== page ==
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I am using wxPython and Python to develop a GUI. If I use wx.dirdialog to get the directory like this:

/folderA/folderB/folderC/folderD/

how can I get the folderD part?

Thanks in advance.

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5 Answers 5

up vote 45 down vote accepted

Use os.path.normpath, then os.path.basename:

>>> os.path.basename(os.path.normpath('/folderA/folderB/folderC/folderD/'))
'folderD'

The first strips off any trailing slashes, the second gives you the last part of the path. Using only basename gives everything after the last slash, which in this case is ''.

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I initially thought rstrip('/') would be simpler but then quickly realised I'd have to use rstrip(os.path.sep), so obviously the use of normpath is justified. –  Erik Allik Jun 29 at 13:44

You could do

import os
os.path.basename('/folderA/folderB/folderC/folderD')

UPDATE1: This approach works in case you give it /folderA/folderB/folderC/folderD/xx.py. This gives xx.py as the basename. Which is not what you want I guess. So you could do this -

import os
path = "/folderA/folderB/folderC/folderD"
if os.path.isdir(path):
    dirname = os.path.basename(path)

UPDATE2: As lars pointed out, making changes so as to accomodate trailing '/'.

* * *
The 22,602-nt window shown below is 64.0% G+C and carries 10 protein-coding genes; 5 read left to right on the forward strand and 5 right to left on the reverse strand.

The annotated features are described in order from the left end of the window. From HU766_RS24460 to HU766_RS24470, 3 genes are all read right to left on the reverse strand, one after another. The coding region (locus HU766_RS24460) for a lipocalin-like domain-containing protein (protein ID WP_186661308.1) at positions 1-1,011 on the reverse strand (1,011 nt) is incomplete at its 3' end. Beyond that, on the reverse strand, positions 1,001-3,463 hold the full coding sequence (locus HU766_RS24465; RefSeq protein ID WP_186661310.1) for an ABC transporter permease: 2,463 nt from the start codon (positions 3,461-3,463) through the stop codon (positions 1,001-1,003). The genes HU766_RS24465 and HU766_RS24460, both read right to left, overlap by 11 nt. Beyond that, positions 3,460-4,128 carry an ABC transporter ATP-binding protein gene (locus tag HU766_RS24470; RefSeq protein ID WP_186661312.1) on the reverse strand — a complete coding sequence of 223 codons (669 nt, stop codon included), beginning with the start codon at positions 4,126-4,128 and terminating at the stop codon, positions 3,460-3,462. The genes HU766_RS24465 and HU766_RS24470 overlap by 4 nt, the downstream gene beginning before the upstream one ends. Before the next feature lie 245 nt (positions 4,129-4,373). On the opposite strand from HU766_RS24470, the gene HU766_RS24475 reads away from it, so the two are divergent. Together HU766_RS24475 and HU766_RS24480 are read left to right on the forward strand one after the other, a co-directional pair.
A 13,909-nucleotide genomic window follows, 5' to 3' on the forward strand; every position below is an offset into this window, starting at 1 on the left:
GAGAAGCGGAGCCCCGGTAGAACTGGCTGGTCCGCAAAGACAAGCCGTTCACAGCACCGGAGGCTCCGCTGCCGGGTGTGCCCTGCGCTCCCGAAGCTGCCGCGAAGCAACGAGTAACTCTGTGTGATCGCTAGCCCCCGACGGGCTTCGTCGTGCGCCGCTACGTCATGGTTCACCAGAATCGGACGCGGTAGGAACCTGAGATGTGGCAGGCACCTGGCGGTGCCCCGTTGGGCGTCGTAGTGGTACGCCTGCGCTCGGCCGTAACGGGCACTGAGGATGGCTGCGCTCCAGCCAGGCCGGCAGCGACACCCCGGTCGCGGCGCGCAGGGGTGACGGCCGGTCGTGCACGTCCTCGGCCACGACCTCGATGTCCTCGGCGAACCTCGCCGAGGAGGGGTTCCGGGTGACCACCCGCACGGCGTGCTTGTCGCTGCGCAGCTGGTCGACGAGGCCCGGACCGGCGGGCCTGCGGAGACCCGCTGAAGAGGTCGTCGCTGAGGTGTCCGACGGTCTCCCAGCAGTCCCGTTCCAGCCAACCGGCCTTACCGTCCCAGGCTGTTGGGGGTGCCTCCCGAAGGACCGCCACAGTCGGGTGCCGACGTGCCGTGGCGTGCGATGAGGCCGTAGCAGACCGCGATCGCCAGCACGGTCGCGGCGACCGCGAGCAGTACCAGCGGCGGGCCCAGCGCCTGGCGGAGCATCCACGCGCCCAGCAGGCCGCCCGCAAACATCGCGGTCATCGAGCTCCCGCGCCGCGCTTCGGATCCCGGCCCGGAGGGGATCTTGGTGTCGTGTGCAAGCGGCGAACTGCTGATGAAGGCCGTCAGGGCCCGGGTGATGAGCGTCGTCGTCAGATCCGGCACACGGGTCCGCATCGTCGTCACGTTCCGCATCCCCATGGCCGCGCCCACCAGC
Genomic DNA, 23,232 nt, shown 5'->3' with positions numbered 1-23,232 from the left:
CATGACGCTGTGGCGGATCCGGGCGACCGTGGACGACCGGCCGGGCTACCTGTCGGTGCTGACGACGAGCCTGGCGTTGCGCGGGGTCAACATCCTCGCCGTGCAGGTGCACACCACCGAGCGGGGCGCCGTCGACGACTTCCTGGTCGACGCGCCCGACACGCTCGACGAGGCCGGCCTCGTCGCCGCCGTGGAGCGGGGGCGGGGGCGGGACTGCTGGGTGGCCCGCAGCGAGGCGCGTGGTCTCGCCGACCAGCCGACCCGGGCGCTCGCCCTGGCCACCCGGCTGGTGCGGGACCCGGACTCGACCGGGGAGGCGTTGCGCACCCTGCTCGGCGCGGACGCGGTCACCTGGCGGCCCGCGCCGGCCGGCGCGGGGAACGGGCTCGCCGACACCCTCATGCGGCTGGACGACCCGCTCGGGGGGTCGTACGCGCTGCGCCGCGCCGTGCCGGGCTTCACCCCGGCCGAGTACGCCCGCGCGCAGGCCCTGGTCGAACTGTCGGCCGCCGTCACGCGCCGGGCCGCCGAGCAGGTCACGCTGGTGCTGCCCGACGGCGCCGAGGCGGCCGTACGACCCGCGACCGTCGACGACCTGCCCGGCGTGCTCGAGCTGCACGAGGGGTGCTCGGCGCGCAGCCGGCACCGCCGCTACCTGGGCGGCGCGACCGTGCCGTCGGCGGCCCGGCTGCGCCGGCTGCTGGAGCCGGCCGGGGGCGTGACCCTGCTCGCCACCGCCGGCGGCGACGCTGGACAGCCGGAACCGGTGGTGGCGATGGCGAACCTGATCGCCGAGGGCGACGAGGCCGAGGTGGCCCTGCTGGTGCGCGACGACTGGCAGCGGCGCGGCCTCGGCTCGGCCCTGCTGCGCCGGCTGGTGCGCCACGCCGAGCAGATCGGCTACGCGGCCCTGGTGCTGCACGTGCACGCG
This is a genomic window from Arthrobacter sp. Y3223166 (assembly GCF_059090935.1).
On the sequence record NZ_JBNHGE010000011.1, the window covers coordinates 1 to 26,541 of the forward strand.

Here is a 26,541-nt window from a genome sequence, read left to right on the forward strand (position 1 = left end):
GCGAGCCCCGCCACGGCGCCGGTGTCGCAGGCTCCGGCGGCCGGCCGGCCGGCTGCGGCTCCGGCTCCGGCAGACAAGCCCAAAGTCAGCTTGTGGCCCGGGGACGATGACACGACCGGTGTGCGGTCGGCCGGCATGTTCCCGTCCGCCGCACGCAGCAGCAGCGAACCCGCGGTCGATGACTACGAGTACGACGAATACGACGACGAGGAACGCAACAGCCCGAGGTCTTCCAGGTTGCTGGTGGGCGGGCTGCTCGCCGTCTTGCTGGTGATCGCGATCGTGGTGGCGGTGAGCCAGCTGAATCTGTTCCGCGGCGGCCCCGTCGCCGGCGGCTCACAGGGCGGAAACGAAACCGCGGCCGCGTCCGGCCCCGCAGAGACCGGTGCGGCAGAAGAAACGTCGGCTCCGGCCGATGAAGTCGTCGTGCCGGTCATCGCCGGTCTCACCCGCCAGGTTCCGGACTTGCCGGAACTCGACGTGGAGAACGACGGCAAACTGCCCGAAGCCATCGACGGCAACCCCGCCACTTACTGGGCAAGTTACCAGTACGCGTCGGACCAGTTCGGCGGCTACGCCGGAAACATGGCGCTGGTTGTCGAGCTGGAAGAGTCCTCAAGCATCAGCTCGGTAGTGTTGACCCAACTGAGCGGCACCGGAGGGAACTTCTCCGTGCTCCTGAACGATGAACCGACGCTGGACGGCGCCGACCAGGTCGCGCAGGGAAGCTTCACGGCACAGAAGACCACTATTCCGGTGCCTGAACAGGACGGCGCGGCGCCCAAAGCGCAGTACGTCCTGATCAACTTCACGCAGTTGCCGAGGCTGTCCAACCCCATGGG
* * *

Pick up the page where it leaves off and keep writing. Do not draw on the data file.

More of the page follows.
from os.path import normpath, basename
basename(normpath('/folderA/folderB/folderC/folderD/'))
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This doesn't work if there are trailing slashes. –  larsmans Oct 13 '10 at 15:09
    
In Python-think, os.path.basename(".../") correctly yields ''. Yes, I, too, find that sub-optimal. The ...basename(...normpath... solution below is canonical, though. –  Cameron Laird Oct 13 '10 at 15:11
    
@lars yeah! just saw that in that case normalize the path first before feeding it to basename. os.path.basename(os.path.normpath('/folderA/folderB/folderC/folderD/')) –  Srikar Appal Oct 13 '10 at 15:12
    
+1 for honesty. I didn't post what went wrong in my previous Python scripts :) –  larsmans Oct 13 '10 at 23:05
path = "/folderA/folderB/folderC/folderD/"
last = path.split('/').pop()
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2  
Seriously, use the os.path module. –  Anony-Mousse Jan 3 '12 at 11:48
str = "/folderA/folderB/folderC/folderD/"
print str.split("/")[-2]
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he wants folderD. not folderC –  Srikar Appal Oct 13 '10 at 15:26
1  
It gives "folderD" because the trailing slash makes the final item in the list be "" –  neil Oct 13 '10 at 15:51
4  
Seriously, use the os.path module. –  Anony-Mousse Jan 3 '12 at 11:47

A naive solution(Python 2.5.2+):

s="/path/to/any/folder/orfile"
desired_dir_or_file = s[s.rindex('/',0,-1)+1:-1] if s.endswith('/') else s[s.rindex('/')+1:]
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